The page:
I don't know if this is the right place to post this question, but I find it interesting and have not gotten an answer elsewhere. If it violates any rules, I will gladly delete it.

Let $\Lambda$ be a real, positive definite, symmetric $n\times n$ matrix with ordered eigenvalues $0<\lambda_1\le\dots\le\lambda_n$. For any unit vector $y$, we can construct another matrix in the following fashion: $$M = \Lambda - \frac{(\Lambda y)(\Lambda y)^t}{y^t\Lambda y}$$ $M$ is symmetric and positive semi-definite with a zero eigenvector $y$. Let its eigenvalues be labeled $0=\mu_1\le\dots\le\mu_n$.

Now, since $M$ is symmetric, all other eigenvectors will be perpendicular to $y$. Take any such $x$, then $$x^tMx = x^t\Lambda x - \frac{(y^t\Lambda x)^2}{y^t\Lambda y}\le \lambda_n x^tx$$ and we conclude that the other eigenvalues cannot exceed the largest one of $\Lambda$, i.e. $\mu_n\le\lambda_n$. My question: is it also true that $\mu_2\ge\lambda_1$?

  • $\begingroup$ It might be worthwhile to mention that the answer is positive if $y$ is an eigenvector of $\Lambda$, say for the eigenvalue $\lambda_k$, since we then the eigenvalues of $M$ are $0, \lambda_1, \dots, \lambda_{k-1}, \lambda_{k+1}, \dots, \lambda_n$. Hence, $\mu_2 = \lambda_2$ if $k=1$ and $\mu_2 = \lambda_1$ else. $\endgroup$ – Jochen Glueck Jun 13 at 6:01
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    $\begingroup$ It is not true that all eigenvectors of a symmetric matrix are orthogonal. See, e.g., the identity matrix. $\endgroup$ – Gerry Myerson Jun 13 at 6:10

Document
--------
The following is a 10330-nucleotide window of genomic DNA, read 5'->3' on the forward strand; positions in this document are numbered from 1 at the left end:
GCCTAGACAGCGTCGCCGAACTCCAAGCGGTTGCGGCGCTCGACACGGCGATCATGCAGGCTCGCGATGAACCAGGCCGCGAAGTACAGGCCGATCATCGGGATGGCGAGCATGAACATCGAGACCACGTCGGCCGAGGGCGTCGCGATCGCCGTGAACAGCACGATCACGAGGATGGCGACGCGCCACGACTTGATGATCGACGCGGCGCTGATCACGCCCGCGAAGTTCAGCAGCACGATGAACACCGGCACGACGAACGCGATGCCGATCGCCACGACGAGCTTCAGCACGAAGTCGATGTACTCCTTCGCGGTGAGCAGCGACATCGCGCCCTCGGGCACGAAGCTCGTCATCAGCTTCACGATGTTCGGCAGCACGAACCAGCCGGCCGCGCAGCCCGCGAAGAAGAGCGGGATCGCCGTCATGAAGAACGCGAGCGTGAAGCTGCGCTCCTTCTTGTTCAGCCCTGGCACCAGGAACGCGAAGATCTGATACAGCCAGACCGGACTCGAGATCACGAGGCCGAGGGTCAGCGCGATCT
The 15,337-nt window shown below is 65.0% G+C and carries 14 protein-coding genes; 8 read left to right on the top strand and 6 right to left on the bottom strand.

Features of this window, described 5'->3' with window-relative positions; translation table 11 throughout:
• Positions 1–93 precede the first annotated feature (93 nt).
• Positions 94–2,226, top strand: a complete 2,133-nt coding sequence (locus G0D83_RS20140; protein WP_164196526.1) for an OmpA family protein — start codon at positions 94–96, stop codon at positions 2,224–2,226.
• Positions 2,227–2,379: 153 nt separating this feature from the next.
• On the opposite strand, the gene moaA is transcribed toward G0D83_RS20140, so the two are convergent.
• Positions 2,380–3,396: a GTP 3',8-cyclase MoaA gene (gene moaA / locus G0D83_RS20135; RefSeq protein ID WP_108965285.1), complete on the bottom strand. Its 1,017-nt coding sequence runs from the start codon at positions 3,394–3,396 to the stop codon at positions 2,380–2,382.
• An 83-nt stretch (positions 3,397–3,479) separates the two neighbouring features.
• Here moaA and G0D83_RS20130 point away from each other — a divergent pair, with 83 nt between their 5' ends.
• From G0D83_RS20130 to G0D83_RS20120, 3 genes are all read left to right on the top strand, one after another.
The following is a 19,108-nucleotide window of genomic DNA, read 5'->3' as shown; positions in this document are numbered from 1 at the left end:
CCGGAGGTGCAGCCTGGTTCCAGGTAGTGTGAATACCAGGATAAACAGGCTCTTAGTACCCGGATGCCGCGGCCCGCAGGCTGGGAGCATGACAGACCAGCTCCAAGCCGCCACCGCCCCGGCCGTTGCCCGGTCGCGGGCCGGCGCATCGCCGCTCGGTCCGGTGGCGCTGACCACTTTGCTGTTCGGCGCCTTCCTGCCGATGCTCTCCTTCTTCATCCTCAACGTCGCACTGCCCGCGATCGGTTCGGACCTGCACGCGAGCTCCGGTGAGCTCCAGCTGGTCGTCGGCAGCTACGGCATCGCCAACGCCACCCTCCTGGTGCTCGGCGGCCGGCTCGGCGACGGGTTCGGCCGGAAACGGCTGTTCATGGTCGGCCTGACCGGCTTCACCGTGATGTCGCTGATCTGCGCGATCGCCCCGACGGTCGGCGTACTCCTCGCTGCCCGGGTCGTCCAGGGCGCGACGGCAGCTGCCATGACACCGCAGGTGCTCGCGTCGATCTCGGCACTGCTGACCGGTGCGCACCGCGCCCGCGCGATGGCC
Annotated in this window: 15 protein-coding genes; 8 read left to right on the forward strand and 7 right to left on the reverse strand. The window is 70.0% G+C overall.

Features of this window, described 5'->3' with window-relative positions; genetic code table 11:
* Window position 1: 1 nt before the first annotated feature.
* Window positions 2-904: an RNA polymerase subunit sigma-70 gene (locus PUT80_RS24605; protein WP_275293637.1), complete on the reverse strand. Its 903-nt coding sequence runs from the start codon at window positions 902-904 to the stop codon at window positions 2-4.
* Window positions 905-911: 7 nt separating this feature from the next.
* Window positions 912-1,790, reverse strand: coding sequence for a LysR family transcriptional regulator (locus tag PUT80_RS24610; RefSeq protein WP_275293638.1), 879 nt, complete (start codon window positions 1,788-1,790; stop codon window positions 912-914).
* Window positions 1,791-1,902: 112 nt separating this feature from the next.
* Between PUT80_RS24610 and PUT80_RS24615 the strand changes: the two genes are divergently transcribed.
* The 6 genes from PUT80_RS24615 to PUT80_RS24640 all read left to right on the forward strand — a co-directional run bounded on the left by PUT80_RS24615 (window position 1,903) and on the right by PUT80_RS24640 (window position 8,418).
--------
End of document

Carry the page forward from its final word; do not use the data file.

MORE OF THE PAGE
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    $\begingroup$ You do have interlacing eigenvalues under rank one perturbations, but on the cyclic subspace generated by $Ay$ (and obviously unchanged spectrum on the orthogonal complement), so your conjecture as stated isn't true. See my answer here for some background: mathoverflow.net/questions/193527/… $\endgroup$ – Christian Remling Jun 13 at 16:26
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    $\begingroup$ @GerryMyerson: However, the conclusion that $\mu_j\le\lambda_j$ is of course correct, being an immediate consequence of min-max. $\endgroup$ – Christian Remling Jun 13 at 16:28
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    $\begingroup$ @Ivan: This is only those ev's of the part of the operator in the reducing subspace spanned by $Ay$ (I make the assumption that $v$ is cyclic in the linked answer). Those in the orthogonal complement won't change. $\endgroup$ – Christian Remling Jun 13 at 19:19

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